Most tents only come with a basic set of tent pegs. Sooner or later you’ll need to ‘upgrade’ your tent peg collection.
The tent pegs that come with most tents are the cheap wire pegs.
There’s a reason they come with your tent: they’re cheap.
They get bent out of shape if you hit a stone, slide out of the soft ground, or move in the ground so that your guy line slips off the peg.
These tent pegs are not completely useless though. We have a box of them we take with us and are useful for securing odds and ends.
However, to secure our tent properly, we use a range of tent pegs. If your tent only has the basic tent pegs then we recommend that you invest in some better pets as soon as possible…if not, you’ll soon regret it on a windy night.
Our Tent Pegging Kit
On the left is out tent peg kit.
It’s not as comprehensive as I’d like, and will be getting some delta pegs (see below), but this tent peg kit has lasted well and held tent, awnings, and tarps in some pretty strong winds both on rock and sandy soil.
The key pegs here are:
Strong rock pegs.
These are a long, thick, metal spike and are very secure when driven into the ground. The set also came with a metal mallet to help drive them into hard ground. Not one peg has bent or shaped, even with bashing with the metal mallet on stony ground. We highly recommend these.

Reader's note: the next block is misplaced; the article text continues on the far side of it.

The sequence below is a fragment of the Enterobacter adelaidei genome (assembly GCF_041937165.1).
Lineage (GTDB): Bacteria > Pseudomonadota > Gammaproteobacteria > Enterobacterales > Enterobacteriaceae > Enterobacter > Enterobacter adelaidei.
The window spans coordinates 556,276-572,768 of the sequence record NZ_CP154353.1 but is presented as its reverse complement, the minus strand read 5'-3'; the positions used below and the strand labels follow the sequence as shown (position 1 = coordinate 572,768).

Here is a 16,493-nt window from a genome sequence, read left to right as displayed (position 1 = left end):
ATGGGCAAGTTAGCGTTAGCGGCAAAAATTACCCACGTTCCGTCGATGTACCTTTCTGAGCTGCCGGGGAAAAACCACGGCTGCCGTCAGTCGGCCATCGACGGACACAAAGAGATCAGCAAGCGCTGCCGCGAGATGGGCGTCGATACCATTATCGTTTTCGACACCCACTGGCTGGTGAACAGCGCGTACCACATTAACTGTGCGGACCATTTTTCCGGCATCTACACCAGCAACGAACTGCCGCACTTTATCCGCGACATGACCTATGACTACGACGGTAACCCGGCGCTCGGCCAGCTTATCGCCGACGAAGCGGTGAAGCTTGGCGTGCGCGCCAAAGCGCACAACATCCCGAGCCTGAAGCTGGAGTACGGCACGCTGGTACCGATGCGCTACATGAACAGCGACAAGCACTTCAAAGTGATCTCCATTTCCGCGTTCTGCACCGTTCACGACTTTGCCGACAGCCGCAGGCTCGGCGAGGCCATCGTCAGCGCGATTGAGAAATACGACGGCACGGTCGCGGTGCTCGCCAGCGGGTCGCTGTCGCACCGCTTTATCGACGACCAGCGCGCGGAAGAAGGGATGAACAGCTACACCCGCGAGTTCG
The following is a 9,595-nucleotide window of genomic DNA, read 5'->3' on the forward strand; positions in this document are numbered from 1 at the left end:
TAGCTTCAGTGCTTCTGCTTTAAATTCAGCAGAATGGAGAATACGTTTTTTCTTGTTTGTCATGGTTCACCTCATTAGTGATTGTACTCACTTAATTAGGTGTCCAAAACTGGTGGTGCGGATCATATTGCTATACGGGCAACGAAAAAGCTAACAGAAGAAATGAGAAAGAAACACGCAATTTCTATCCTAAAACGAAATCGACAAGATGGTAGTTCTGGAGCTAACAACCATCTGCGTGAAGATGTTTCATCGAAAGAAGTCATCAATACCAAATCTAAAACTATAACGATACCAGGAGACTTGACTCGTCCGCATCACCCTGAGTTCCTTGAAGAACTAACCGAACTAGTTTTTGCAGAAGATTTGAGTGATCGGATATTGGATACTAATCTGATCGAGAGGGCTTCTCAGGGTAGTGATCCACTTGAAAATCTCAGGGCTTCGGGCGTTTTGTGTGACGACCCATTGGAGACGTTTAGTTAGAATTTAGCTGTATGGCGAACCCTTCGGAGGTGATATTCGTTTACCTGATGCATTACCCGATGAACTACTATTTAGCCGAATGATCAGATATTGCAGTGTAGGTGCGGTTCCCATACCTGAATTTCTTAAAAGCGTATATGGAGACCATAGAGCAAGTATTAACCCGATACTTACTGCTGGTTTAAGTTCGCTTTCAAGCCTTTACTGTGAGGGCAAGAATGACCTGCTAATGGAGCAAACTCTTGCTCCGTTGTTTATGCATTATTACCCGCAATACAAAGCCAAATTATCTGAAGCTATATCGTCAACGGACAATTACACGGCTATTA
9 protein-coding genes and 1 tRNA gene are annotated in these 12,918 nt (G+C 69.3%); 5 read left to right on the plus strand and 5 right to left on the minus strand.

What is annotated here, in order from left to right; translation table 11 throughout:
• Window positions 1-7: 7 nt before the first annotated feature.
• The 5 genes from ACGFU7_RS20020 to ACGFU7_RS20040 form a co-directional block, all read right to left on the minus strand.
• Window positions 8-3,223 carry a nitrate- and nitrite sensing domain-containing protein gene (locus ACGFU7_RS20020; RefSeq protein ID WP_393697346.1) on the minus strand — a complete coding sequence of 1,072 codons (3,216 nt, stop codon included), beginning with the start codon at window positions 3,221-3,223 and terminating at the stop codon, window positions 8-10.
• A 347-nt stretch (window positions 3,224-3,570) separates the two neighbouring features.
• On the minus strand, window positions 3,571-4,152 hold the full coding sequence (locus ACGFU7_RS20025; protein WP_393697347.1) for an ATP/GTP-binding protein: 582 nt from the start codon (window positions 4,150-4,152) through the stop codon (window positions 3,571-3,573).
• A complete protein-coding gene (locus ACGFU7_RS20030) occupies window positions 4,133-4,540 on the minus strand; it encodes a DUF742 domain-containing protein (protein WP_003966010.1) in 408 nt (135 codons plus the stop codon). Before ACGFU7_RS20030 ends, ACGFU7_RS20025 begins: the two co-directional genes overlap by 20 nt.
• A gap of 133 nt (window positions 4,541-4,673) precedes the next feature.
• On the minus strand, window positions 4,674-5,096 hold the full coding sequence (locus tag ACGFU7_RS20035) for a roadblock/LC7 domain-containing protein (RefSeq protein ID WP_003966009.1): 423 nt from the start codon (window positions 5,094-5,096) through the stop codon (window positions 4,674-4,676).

V-Shaped metal pegs.
These are long metal pegs but are thinner than the rock pegs above. They don’t twist in the ground (unlike your standard round wire pegs) and are good in most soils. These have held well in the sand too.
T-Shaped heavy-duty plastic pegs.
These tent pegs are good in softer ground. The t-shape profile stops them twisting and are actually very secure in soft mud.
Despite being made of plastic, these haven’t broken yet.
..and of course the Delta Ground Anchor
The Delta Ground Anchor tent peg has won numerous awards and is fast becoming the ultimate tent peg for many family campers.
It is very secure, durable, and has nothing sticking out of the ground to trip you over.
Want to make your own?
If you fancy creating your own tent pegs using a knife and some small branches, then read this post.
Sometimes, you can’t use a Tent Peg
In some situations, you cannot use a tent peg.
If you are surrounded by rocks, then you’ll need to use the rocks to secure your guy lines or edges of your tent. This is not that easy.
If you are pitching on sand then anchor to strong bags full of sand, or create an anchor for your guy line and bury it in the sand.
What tent pegs to get
Here are a few different types of tent pegs that you’ll want to get…
Get the Family Camping Planner
Enter your name and email address and we'll send you the family camping planner.